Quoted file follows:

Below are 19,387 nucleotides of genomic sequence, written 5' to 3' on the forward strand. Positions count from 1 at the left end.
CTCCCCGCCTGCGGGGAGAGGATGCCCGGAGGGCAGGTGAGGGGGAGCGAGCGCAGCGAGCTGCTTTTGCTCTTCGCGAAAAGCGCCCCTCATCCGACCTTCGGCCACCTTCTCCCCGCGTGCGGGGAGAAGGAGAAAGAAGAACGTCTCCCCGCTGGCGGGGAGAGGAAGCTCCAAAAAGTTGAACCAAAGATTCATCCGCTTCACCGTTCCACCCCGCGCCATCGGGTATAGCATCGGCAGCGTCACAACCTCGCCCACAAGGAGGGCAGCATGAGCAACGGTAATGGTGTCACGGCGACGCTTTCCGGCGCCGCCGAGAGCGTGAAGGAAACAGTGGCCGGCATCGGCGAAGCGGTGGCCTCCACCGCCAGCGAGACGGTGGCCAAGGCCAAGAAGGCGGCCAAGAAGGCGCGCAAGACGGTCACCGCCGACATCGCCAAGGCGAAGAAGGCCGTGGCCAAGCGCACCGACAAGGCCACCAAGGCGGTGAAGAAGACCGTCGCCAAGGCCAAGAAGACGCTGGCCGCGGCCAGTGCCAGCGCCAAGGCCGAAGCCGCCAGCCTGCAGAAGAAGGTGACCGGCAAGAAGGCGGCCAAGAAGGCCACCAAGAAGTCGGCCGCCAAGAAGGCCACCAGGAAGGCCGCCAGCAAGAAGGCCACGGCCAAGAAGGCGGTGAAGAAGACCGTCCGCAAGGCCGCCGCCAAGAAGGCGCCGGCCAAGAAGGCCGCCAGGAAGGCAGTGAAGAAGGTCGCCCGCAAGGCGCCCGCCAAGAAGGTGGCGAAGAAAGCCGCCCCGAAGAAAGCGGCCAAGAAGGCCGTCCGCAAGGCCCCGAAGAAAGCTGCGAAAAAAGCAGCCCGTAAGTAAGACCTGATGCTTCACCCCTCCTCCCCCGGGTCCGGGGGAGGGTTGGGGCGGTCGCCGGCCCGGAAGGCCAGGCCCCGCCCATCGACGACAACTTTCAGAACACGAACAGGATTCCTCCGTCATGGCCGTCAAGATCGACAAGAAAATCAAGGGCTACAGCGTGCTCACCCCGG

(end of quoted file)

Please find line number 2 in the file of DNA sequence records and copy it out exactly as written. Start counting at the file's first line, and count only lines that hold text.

CTCCCCGCCTGCGGGGAGAGGATGCCCGGAGGGCAGGTGAGGGGGAGCGAGCGCAGCGAGCTGCTTTTGCTCTTCGCGAAAAGCGCCCCTCATCCGACCTTCGGCCACCTTCTCCCCGCGTGCGGGGAGAAGGAGAAAGAAGAACGTCTCCCCGCTGGCGGGGAGAGGAAGCTCCAAAAAGTTGAACCAAAGATTCATCCGCTTCACCGTTCCACCCCGCGCCATCGGGTATAGCATCGGCAGCGTCACAACCTCGCCCACAAGGAGGGCAGCATGAGCAACGGTAATGGTGTCACGGCGACGCTTTCCGGCGCCGCCGAGAGCGTGAAGGAAACAGTGGCCGGCATCGGCGAAGCGGTGGCCTCCACCGCCAGCGAGACGGTGGCCAAGGCCAAGAAGGCGGCCAAGAAGGCGCGCAAGACGGTCACCGCCGACATCGCCAAGGCGAAGAAGGCCGTGGCCAAGCGCACCGACAAGGCCACCAAGGCGGTGAAGAAGACCGTCGCCAAGGCCAAGAAGACGCTGGCCGCGGCCAGTGCCAGCGCCAAGGCCGAAGCCGCCAGCCTGCAGAAGAAGGTGACCGGCAAGAAGGCGGCCAAGAAGGCCACCAAGAAGTCGGCCGCCAAGAAGGCCACCAGGAAGGCCGCCAGCAAGAAGGCCACGGCCAAGAAGGCGGTGAAGAAGACCGTCCGCAAGGCCGCCGCCAAGAAGGCGCCGGCCAAGAAGGCCGCCAGGAAGGCAGTGAAGAAGGTCGCCCGCAAGGCGCCCGCCAAGAAGGTGGCGAAGAAAGCCGCCCCGAAGAAAGCGGCCAAGAAGGCCGTCCGCAAGGCCCCGAAGAAAGCTGCGAAAAAAGCAGCCCGTAAGTAAGACCTGATGCTTCACCCCTCCTCCCCCGGGTCCGGGGGAGGGTTGGGGCGGTCGCCGGCCCGGAAGGCCAGGCCCCGCCCATCGACGACAACTTTCAGAACACGAACAGGATTCCTCCGTCATGGCCGTCAAGATCGACAAGAAAATCAAGGGCTACAGCGTGCTCACCCCGG